Thursday, September 17, 2009

Review pt.2 - Prose

On Choice
In the false statement ‘you have a choice’ the problem is not ‘choice’ but ‘you’. There is no you, separate from the process of causation, to make a choice. The issue is not whether one has a choice but whether there is a choice to be had. Even if there was a portion of the human consciousness set apart from the biological aspects of determinism that entity would be useless as a decision maker without a data source and could not construct choices on any other basis. Given constant data any ‘you’ will always make the same ‘choice’
Do you have a choice? Yes, but only one.
If the biological makeup of our parents is considered an aspect of environment, all that we are is a product of the psychological ‘nurture’, nature is but a part of that.
Or more concisely, we are the product of that past, brought here by an irresistible current.
Will of God or whatever you want to call it.
If you trust God then don’t worry about it, if you don’t then forget it, there’s nothing you can do anyways.
There is no rebellion, no existence apart from the will of God. But given what exists, and ergo what is the will of God, this statement does not have the significance that might be assigned to it.
I keep waiting for this to mean something but it never will, my premise states that there is no ‘I’, therefore this can have NO practical significance.
End conclusion – go, live you life. fuck this kind of questioning

On Art
These are several, somewhat unrelated statements about art and its modern presentation.
- Every artist (and quite a few people who are not but somehow still think they are entitled to) have there own view on the relationship of art, purpose and function (and probably a number of related subjects I have never considered); their own way things make sense. I don’t care about their views, I see nothing wrong with my own and until I do I refuse to consider and will attempt to avoid any other view. This is a, probably in vain, effort to maintain sanity.
- Art does not relate to function in a direct way; every man-made object has a degree of art and a degree of function. The average card table has a great degree of function and a very small degree of art, the average post-modern sculpture has a large degree of art and a small degree of function. I will reiterate in case the point has not been made, no object is either artistic or functional; every object has a degree of both. This is most clear with architecture but requires some explaining with other forms of art. The essential, historical purpose of art is decoration, self-expression and “making a point” came later, therefore the ‘object’ that has a degree of art and of function is always more than just the art. For example a painting is a decoration of a wall, the wall is the essential object, it has structure (framing, plaster, etc.) and art (a painting). In the case of sculpture the issue becomes even more complicated. The origin of sculpture was bas-relief (going back to mud stuck to the walls of caves next to the chalk drawings of nude women and cattle, therefore sculpture too, is essentially part of a wall. In the case of bas relief and the caryatid this is quite simple but as sculpture became more free standing and ultimately in the round the principle becomes highly abstracted; for this theory to be maintained non-bas-relief sculpture must be thought of as bas-relief without the wall.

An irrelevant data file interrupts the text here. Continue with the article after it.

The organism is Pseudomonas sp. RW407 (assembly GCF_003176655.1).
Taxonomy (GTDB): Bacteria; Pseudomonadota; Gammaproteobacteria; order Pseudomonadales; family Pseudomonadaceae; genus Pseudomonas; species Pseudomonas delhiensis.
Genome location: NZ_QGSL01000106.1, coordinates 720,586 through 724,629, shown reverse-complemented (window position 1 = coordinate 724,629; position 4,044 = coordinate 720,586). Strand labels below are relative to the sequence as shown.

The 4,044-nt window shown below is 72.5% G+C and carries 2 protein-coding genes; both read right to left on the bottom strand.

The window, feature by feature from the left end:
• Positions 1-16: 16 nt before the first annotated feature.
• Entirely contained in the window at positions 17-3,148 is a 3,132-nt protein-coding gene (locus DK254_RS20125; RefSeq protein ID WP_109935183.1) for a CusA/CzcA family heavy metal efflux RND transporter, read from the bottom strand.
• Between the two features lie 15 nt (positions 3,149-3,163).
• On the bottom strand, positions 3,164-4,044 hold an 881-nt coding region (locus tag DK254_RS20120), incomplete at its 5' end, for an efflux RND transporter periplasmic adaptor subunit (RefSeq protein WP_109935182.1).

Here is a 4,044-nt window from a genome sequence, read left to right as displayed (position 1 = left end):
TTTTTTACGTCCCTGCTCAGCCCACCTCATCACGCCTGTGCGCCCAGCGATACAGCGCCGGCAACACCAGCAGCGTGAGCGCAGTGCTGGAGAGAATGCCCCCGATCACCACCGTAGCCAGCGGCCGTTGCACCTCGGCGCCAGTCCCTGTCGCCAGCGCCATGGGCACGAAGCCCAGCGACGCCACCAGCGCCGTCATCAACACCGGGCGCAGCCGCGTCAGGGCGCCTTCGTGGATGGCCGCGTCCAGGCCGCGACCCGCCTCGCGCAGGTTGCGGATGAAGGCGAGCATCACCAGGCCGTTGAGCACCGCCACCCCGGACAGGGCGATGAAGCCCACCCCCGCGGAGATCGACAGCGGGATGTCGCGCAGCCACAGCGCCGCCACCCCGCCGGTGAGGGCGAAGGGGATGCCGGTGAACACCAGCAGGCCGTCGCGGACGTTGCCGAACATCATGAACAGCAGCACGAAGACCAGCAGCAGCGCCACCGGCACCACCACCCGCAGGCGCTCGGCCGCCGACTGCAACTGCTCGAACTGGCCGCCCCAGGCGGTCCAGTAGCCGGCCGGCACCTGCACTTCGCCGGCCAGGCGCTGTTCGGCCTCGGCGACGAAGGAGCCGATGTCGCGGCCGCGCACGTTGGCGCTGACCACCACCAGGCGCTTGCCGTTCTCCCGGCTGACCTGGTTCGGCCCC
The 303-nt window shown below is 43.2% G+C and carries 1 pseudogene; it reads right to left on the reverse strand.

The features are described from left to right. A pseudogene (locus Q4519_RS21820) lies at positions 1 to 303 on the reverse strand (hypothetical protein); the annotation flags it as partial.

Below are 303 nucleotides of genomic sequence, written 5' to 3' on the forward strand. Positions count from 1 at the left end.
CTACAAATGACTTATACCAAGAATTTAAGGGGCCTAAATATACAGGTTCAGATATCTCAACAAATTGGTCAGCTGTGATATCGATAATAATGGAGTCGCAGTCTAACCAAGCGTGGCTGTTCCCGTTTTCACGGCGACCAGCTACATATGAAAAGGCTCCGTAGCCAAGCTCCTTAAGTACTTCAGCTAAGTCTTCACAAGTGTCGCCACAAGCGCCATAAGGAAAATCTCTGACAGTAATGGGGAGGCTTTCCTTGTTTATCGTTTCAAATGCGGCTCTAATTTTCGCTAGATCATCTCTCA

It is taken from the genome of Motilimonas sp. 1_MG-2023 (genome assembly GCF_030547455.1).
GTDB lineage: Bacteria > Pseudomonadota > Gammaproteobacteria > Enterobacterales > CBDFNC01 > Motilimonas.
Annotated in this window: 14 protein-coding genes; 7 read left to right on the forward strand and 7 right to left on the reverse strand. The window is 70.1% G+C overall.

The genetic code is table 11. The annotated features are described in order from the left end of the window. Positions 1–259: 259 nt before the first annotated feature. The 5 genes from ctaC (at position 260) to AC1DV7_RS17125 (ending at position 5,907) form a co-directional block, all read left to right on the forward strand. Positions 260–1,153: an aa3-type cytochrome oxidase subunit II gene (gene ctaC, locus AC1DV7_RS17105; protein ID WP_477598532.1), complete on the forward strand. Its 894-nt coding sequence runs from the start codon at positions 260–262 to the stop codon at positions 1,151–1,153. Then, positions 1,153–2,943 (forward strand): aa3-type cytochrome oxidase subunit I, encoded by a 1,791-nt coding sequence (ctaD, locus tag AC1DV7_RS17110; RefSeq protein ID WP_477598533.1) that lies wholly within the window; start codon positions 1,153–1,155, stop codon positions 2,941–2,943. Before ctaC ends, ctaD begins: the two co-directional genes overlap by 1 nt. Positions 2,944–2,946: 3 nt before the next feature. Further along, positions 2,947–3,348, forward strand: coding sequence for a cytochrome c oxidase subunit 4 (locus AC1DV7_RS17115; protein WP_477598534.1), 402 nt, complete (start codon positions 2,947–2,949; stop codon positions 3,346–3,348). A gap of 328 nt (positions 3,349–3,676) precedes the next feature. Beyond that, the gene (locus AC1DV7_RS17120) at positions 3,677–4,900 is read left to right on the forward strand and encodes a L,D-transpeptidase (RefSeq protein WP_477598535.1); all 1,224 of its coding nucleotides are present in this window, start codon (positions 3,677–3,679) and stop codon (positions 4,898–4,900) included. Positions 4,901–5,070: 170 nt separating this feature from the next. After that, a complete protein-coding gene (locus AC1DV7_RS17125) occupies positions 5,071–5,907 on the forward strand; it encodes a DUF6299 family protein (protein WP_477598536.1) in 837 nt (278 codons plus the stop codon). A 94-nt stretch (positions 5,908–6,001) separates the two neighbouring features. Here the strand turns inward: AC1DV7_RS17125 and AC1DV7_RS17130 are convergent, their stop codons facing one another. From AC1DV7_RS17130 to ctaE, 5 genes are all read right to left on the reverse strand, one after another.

- Modern art is all well and good until one encounters something with such a difference of tone that it nearly brings one to tears. The modern museum is dead, both literally and figuratively; for a museum to display the art of artists and patrons long deceased is logical, it functions as a history museum, the history of art instead of the history of politics or science. But for contemporary artists to place their work directly into a museum is disgusting, it is a welcome admission that their art has no place in the world, that it is so dysfunctional that all that can be done with it is put next in the line of the art of the past. But of course if this is all one knows it is simply standard, modern man experiences art in the museum, it has no other realistic context and therefore causes no distress. To illustrate why I have been so repulsed I will share an experience. At the Museum of Glass in Tacoma there is currently and exhibit on the work of Preston Singletary, a Tlingit glassworker whose work, though using the European techniques, imitates traditional Tlingit art in both its subject and texture. Because of his use of human hair and other fragile materials with the glass the whole exhibit was dimly lit and I was struck at two points, one in an alcove with several masks, enhanced by small, lit screens behind them and the other in a room with a video montage of the natural world and ambient sounds and music playing, with how the exhibit felt more like a temple than a museum. The whole place had a life, a deep, ancient reverberance that was completely unmatched by the cold, sterile world of modern and post-modern art. Historically this is perfectly logical, art has always began in the places of worship, private patronage has never been enough to fully sustain an artistic community, what has occurred in the last few hundred years as the church has increasingly failed to support art is that museums have flourished but art as a trade has died, successful modern artists are those whose work functions the best in museums, work that is shocking, unique, and thought-provoking, in short – what people will pay to see. This explains the abrupt decline of respect for tradition in art, the self-centeredness and pretentiousness of artists and, quite frankly, the unpleasant appearance of most contemporary art. The difference is akin exactly that as between an art film and a major motion picture, one is art for the sake of art (essentially meaning art for the sake of the artist), the other is using art to achieve a goal – entertainment, which is not as shallow a thing as might be implied. End personal conclusion – I need to find somewhere to put The Whips and Scorns of Time (this huge work of art I did for a school project), I used to fantasize about some museum wanting it, now I hope I would not give to them for a million dollars.